“A desire is never simply the desire for a certain thing. It’s always also a desire for desire itself. A desire to continue to desire.” — Slavoj Žižek
Carlsen, be with me. - What do you want from me? - I love you. What are you? Why are you so human, so perfect? What are the bird creatures on the ship? Our bodies are unimportant. As you and your men approached in your ship... we changed them for you. We entered your minds... and found there new bodies. I took my shape from your mind. I took your language. I became the woman I found there... in your deepest thoughts, your deepest needs. I am the feminine in your mind. Where are you? Where's your body? Let me go! Touch me, Carlsen.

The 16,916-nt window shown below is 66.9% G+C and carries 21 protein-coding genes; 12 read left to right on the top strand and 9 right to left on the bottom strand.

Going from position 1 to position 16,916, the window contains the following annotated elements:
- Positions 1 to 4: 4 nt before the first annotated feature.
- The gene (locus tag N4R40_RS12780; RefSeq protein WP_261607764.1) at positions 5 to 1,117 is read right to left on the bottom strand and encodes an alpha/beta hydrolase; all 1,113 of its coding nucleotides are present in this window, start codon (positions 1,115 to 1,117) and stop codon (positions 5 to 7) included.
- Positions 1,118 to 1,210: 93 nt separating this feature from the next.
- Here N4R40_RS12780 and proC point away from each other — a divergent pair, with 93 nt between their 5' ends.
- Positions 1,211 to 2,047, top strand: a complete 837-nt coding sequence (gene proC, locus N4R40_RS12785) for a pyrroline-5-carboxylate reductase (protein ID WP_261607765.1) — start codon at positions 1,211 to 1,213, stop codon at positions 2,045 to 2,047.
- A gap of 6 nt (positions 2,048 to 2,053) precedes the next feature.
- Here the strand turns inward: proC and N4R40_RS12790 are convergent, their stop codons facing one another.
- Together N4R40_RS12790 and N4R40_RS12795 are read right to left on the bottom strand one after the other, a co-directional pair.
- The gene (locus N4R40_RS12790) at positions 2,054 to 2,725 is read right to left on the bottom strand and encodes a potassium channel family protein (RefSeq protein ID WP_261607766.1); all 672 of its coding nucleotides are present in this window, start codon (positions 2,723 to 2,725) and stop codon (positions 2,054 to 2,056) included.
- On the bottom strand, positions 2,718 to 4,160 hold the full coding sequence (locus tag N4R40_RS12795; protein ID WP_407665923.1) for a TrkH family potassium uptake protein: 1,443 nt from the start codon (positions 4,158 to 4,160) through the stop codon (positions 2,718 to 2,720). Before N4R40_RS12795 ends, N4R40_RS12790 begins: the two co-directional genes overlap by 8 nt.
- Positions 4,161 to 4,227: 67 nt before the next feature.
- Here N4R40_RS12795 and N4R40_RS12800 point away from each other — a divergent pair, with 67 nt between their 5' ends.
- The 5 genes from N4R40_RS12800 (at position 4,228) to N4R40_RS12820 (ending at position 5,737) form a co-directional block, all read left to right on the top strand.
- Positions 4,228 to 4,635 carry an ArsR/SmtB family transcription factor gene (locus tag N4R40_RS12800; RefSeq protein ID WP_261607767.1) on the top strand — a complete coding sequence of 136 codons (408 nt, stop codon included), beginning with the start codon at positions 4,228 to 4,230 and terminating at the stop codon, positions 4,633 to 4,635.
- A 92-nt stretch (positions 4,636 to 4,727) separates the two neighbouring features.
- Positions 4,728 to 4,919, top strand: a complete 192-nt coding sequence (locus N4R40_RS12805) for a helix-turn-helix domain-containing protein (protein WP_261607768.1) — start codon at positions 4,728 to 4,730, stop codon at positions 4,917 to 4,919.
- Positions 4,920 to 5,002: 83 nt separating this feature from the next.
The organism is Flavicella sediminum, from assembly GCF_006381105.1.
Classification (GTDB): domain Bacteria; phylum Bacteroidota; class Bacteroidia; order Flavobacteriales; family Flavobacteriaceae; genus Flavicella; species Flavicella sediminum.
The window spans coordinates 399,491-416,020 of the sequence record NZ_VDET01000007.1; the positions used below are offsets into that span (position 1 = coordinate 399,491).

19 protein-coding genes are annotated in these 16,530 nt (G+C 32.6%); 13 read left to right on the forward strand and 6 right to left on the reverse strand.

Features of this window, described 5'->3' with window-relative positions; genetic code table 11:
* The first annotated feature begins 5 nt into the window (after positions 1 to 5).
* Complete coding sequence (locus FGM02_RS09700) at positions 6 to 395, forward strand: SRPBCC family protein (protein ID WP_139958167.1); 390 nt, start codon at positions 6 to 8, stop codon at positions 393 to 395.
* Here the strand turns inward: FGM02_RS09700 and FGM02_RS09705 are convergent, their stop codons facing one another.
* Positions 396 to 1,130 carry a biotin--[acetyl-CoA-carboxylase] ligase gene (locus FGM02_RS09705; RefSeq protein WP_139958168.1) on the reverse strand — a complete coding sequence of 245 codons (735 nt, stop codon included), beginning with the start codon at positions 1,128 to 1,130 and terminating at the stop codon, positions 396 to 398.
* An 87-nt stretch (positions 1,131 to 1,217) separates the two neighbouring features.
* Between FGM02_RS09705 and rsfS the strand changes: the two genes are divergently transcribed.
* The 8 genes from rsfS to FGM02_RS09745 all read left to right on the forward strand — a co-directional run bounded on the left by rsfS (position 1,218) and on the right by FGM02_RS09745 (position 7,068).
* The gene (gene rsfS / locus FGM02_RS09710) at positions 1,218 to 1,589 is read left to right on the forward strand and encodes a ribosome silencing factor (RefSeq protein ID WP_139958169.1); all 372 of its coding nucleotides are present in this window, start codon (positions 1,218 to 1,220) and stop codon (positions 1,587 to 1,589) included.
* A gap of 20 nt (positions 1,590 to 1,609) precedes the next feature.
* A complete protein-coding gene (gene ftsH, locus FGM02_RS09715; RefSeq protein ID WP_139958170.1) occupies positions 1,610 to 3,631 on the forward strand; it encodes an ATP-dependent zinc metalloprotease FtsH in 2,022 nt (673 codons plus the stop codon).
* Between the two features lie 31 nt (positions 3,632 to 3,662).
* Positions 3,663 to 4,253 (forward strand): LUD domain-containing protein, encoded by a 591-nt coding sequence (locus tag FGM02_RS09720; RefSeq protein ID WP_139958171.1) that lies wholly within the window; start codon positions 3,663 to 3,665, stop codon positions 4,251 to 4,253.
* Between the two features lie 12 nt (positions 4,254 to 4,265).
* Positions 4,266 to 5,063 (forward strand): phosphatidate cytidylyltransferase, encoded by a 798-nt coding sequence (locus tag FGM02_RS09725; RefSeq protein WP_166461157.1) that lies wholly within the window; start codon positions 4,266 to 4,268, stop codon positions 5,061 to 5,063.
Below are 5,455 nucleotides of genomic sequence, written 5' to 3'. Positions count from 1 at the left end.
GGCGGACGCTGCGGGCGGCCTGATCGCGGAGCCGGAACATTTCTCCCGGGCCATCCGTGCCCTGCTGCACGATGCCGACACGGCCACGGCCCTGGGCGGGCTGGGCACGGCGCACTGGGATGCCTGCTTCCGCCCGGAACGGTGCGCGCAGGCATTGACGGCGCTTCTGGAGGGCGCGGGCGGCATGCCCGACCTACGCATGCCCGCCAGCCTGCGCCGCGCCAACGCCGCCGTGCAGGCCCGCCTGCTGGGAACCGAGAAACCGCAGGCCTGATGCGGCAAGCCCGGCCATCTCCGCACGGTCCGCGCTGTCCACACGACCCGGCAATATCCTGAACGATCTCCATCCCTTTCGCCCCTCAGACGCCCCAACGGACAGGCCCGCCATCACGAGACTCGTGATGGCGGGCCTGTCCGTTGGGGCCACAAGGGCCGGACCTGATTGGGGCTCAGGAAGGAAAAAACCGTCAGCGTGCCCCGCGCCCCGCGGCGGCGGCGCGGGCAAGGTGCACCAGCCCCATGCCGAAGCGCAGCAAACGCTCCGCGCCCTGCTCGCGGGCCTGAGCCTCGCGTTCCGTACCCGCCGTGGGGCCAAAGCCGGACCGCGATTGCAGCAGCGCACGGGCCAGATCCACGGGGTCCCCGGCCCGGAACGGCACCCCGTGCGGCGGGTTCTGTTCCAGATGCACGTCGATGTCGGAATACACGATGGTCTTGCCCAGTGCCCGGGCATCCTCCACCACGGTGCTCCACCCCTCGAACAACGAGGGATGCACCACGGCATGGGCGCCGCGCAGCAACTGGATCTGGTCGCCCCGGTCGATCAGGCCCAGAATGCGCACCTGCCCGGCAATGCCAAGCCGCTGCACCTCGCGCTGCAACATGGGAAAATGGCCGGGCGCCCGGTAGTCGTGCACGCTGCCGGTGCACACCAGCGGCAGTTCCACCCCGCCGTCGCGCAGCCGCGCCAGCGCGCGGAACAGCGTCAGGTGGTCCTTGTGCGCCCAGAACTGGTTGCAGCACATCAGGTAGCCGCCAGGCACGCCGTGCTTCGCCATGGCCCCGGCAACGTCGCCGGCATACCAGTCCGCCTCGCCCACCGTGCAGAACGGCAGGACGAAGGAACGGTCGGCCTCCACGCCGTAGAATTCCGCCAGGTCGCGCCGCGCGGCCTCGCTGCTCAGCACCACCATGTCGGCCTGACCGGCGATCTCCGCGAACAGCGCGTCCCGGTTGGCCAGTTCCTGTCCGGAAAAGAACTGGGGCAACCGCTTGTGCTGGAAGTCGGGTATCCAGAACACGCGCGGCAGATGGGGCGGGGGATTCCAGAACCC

Oh my god, one is thirsty in the desert and what to drink but Coke? The perfect commodity. Why? It was already Marx who long ago emphasized that a commodity is never just a simple object that we buy and consume. A commodity is an object full of theological, even metaphysical niceties. Its presence always reflects an invisible transcendence. And the classical publicity for Coke quite openly refers to this absent, invisible quality. Coke is 'The Real Thing' or 'Coke - That's it'. What is that 'it', the 'real thing'? It's not just another positive property of Coke - something that can be described or pinpointed through chemical analysis - it's that mysterious 'something more'. The indescribable excess which is the Object-Cause of my Desire. In our post-modern, however we call them, societies - we are obliged to enjoy. Enjoyment becomes a kind or a weird, perverted duty. The paradox of Coke is that you are thirsty - you drink it but, as everyone knows, the more you drink it the more thirsty you get. A desire is never simply the desire for certain thing. It's always also a desire for desire itself. A desire to continue to desire. Perhaps the ultimate horror of a desire is to be fully filled-in, met, so that I desire no longer. The ultimate melancholic experience is the experience of a loss of desire itself. It's not that in some return to a previous era of natural consummation where we got rid of this excess and were only consuming for actual needs - like you were thirsty, you drank water, and so on. We cannot return to that. The excess is with us forever. So, let's have a drink of Coke. It's getting warm. It's no longer 'The Real Coke' and that's the problem. You know, this passage from sublime to excremental dimension. When it's cold, properly served, it has a certain attraction - all of a sudden this can change into shit. It's the elementary dialectics of commodities. We are not talking about objective, factual properties of a commodity. We are talking only here about that elusive surplus. 'Kinder Surprise egg'. A quite astonishing commodity. The surprise of the 'Kinder Surprise egg' is that this excessive object, the cause of your desire is here materialized. In the guise of an object - a plastic toy which fills in the inner void of the chocolate egg. The whole delicate balance is between these two dimensions: what you bought, the chocolate egg, and the surplus - probably made in some Chinese gulag or whatever - the surplus that you get for free. I don't think that the chocolate frame is here just to send you on a deeper voyage towards the inner treasure - the, what Plato calls the 'Agalma' which makes you a worthy person, which makes a commodity the desirable commodity - I think it's the other way around. We should aim at the higher goal, the gold in the middle of an object - precisely in order to be able to enjoy the surface. This is what is the anti-metaphysical lesson, which is difficult to accept.